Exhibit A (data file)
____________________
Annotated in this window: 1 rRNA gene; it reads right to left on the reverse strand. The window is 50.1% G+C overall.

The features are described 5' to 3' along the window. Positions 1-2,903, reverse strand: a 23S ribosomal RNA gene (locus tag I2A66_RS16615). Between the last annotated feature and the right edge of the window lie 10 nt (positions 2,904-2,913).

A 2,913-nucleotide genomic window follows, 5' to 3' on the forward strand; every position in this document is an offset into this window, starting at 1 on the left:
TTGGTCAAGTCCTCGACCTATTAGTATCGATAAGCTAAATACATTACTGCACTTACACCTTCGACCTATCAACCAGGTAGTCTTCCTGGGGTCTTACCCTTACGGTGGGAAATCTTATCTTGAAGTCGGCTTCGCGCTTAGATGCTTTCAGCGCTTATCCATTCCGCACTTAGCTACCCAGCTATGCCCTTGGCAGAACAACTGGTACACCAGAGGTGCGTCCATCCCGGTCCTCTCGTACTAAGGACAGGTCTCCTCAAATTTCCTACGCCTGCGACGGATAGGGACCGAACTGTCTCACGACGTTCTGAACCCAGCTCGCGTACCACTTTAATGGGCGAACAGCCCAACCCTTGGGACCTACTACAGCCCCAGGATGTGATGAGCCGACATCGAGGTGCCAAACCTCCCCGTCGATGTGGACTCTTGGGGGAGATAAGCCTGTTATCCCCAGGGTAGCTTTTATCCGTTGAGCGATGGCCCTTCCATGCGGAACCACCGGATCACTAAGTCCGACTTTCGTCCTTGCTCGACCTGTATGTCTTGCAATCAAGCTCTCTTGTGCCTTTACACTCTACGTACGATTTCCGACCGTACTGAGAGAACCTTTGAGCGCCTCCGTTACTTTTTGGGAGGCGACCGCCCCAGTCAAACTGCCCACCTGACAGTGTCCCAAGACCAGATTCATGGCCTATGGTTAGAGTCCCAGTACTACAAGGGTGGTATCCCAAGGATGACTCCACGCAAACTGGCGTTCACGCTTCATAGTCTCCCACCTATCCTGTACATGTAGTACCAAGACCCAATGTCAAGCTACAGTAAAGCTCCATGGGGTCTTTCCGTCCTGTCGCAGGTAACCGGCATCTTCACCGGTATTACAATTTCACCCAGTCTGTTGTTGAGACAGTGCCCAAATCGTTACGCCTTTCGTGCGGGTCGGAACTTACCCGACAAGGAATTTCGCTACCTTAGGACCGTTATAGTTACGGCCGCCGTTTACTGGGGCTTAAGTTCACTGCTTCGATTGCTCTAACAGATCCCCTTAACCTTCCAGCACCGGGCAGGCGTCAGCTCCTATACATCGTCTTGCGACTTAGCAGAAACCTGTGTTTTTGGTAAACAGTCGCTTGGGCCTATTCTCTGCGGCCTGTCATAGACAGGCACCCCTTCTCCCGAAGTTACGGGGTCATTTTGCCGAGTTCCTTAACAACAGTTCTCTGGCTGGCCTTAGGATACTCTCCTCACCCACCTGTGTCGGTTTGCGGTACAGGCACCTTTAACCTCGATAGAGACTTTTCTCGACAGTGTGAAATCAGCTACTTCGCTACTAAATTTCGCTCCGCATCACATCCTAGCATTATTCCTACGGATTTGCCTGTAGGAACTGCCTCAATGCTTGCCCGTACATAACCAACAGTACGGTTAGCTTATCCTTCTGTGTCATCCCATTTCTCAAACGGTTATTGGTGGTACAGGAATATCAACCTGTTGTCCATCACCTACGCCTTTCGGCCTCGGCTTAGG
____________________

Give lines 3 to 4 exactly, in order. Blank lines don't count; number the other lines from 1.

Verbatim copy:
A 2,913-nucleotide genomic window follows, 5' to 3' on the forward strand; every position in this document is an offset into this window, starting at 1 on the left:
TTGGTCAAGTCCTCGACCTATTAGTATCGATAAGCTAAATACATTACTGCACTTACACCTTCGACCTATCAACCAGGTAGTCTTCCTGGGGTCTTACCCTTACGGTGGGAAATCTTATCTTGAAGTCGGCTTCGCGCTTAGATGCTTTCAGCGCTTATCCATTCCGCACTTAGCTACCCAGCTATGCCCTTGGCAGAACAACTGGTACACCAGAGGTGCGTCCATCCCGGTCCTCTCGTACTAAGGACAGGTCTCCTCAAATTTCCTACGCCTGCGACGGATAGGGACCGAACTGTCTCACGACGTTCTGAACCCAGCTCGCGTACCACTTTAATGGGCGAACAGCCCAACCCTTGGGACCTACTACAGCCCCAGGATGTGATGAGCCGACATCGAGGTGCCAAACCTCCCCGTCGATGTGGACTCTTGGGGGAGATAAGCCTGTTATCCCCAGGGTAGCTTTTATCCGTTGAGCGATGGCCCTTCCATGCGGAACCACCGGATCACTAAGTCCGACTTTCGTCCTTGCTCGACCTGTATGTCTTGCAATCAAGCTCTCTTGTGCCTTTACACTCTACGTACGATTTCCGACCGTACTGAGAGAACCTTTGAGCGCCTCCGTTACTTTTTGGGAGGCGACCGCCCCAGTCAAACTGCCCACCTGACAGTGTCCCAAGACCAGATTCATGGCCTATGGTTAGAGTCCCAGTACTACAAGGGTGGTATCCCAAGGATGACTCCACGCAAACTGGCGTTCACGCTTCATAGTCTCCCACCTATCCTGTACATGTAGTACCAAGACCCAATGTCAAGCTACAGTAAAGCTCCATGGGGTCTTTCCGTCCTGTCGCAGGTAACCGGCATCTTCACCGGTATTACAATTTCACCCAGTCTGTTGTTGAGACAGTGCCCAAATCGTTACGCCTTTCGTGCGGGTCGGAACTTACCCGACAAGGAATTTCGCTACCTTAGGACCGTTATAGTTACGGCCGCCGTTTACTGGGGCTTAAGTTCACTGCTTCGATTGCTCTAACAGATCCCCTTAACCTTCCAGCACCGGGCAGGCGTCAGCTCCTATACATCGTCTTGCGACTTAGCAGAAACCTGTGTTTTTGGTAAACAGTCGCTTGGGCCTATTCTCTGCGGCCTGTCATAGACAGGCACCCCTTCTCCCGAAGTTACGGGGTCATTTTGCCGAGTTCCTTAACAACAGTTCTCTGGCTGGCCTTAGGATACTCTCCTCACCCACCTGTGTCGGTTTGCGGTACAGGCACCTTTAACCTCGATAGAGACTTTTCTCGACAGTGTGAAATCAGCTACTTCGCTACTAAATTTCGCTCCGCATCACATCCTAGCATTATTCCTACGGATTTGCCTGTAGGAACTGCCTCAATGCTTGCCCGTACATAACCAACAGTACGGTTAGCTTATCCTTCTGTGTCATCCCATTTCTCAAACGGTTATTGGTGGTACAGGAATATCAACCTGTTGTCCATCACCTACGCCTTTCGGCCTCGGCTTAGG